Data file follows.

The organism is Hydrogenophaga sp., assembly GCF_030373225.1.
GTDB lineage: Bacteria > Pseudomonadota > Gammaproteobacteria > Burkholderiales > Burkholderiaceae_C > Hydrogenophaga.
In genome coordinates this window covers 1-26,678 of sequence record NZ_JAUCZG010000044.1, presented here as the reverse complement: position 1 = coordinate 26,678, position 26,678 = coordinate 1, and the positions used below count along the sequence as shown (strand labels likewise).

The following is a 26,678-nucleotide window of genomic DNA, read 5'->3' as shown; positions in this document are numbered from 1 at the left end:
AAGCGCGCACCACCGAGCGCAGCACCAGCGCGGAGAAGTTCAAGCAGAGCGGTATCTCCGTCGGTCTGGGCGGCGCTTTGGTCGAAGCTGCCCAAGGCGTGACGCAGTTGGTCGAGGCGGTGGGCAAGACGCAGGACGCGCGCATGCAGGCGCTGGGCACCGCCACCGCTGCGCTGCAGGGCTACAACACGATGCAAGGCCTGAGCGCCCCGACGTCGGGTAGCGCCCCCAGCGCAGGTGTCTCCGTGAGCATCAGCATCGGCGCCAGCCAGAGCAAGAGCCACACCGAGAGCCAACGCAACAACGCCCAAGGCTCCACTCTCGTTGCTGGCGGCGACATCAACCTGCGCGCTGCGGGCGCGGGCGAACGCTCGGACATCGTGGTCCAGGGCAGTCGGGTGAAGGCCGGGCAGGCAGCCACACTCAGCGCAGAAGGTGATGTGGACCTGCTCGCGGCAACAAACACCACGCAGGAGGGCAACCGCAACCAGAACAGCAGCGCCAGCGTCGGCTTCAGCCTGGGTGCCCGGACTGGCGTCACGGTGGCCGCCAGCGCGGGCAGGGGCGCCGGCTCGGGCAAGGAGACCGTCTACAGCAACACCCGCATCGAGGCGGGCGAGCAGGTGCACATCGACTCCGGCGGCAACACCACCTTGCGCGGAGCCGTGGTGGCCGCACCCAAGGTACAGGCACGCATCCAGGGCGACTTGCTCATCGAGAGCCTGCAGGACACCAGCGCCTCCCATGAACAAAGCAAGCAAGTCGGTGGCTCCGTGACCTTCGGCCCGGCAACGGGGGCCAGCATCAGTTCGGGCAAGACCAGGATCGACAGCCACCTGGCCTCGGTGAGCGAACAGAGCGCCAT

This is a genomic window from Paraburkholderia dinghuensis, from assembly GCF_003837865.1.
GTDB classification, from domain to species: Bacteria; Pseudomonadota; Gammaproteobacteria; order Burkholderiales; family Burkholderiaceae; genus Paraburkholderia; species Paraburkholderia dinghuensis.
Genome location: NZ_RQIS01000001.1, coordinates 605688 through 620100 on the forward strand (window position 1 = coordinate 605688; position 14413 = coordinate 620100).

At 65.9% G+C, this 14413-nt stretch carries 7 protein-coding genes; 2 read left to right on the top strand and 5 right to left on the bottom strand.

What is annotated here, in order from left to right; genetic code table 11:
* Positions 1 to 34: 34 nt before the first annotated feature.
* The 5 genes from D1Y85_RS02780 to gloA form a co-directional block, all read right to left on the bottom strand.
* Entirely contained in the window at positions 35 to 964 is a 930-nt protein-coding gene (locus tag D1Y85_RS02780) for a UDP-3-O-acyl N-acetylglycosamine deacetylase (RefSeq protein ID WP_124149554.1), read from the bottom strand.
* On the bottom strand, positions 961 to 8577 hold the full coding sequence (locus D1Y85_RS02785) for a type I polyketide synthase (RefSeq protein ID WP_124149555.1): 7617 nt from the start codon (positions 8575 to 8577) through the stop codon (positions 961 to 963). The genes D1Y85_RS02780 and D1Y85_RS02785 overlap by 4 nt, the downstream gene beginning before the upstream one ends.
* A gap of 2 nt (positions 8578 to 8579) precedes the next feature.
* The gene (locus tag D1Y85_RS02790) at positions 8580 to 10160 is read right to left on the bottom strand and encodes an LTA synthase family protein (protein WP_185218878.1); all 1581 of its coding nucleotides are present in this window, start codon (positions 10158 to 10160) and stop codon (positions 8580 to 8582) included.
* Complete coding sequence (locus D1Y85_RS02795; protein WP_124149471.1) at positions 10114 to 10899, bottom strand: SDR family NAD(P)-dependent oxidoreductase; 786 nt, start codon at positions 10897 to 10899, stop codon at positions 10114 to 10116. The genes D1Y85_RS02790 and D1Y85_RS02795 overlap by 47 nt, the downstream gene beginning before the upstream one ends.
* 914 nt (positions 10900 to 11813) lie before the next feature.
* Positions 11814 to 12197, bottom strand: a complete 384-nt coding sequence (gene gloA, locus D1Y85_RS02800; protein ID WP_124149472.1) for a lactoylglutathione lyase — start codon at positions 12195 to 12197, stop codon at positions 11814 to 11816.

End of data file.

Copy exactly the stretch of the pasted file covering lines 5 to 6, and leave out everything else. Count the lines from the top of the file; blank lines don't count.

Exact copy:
AAGCGCGCACCACCGAGCGCAGCACCAGCGCGGAGAAGTTCAAGCAGAGCGGTATCTCCGTCGGTCTGGGCGGCGCTTTGGTCGAAGCTGCCCAAGGCGTGACGCAGTTGGTCGAGGCGGTGGGCAAGACGCAGGACGCGCGCATGCAGGCGCTGGGCACCGCCACCGCTGCGCTGCAGGGCTACAACACGATGCAAGGCCTGAGCGCCCCGACGTCGGGTAGCGCCCCCAGCGCAGGTGTCTCCGTGAGCATCAGCATCGGCGCCAGCCAGAGCAAGAGCCACACCGAGAGCCAACGCAACAACGCCCAAGGCTCCACTCTCGTTGCTGGCGGCGACATCAACCTGCGCGCTGCGGGCGCGGGCGAACGCTCGGACATCGTGGTCCAGGGCAGTCGGGTGAAGGCCGGGCAGGCAGCCACACTCAGCGCAGAAGGTGATGTGGACCTGCTCGCGGCAACAAACACCACGCAGGAGGGCAACCGCAACCAGAACAGCAGCGCCAGCGTCGGCTTCAGCCTGGGTGCCCGGACTGGCGTCACGGTGGCCGCCAGCGCGGGCAGGGGCGCCGGCTCGGGCAAGGAGACCGTCTACAGCAACACCCGCATCGAGGCGGGCGAGCAGGTGCACATCGACTCCGGCGGCAACACCACCTTGCGCGGAGCCGTGGTGGCCGCACCCAAGGTACAGGCACGCATCCAGGGCGACTTGCTCATCGAGAGCCTGCAGGACACCAGCGCCTCCCATGAACAAAGCAAGCAAGTCGGTGGCTCCGTGACCTTCGGCCCGGCAACGGGGGCCAGCATCAGTTCGGGCAAGACCAGGATCGACAGCCACCTGGCCTCGGTGAGCGAACAGAGCGCCAT

This is a genomic window from Paraburkholderia dinghuensis, from assembly GCF_003837865.1.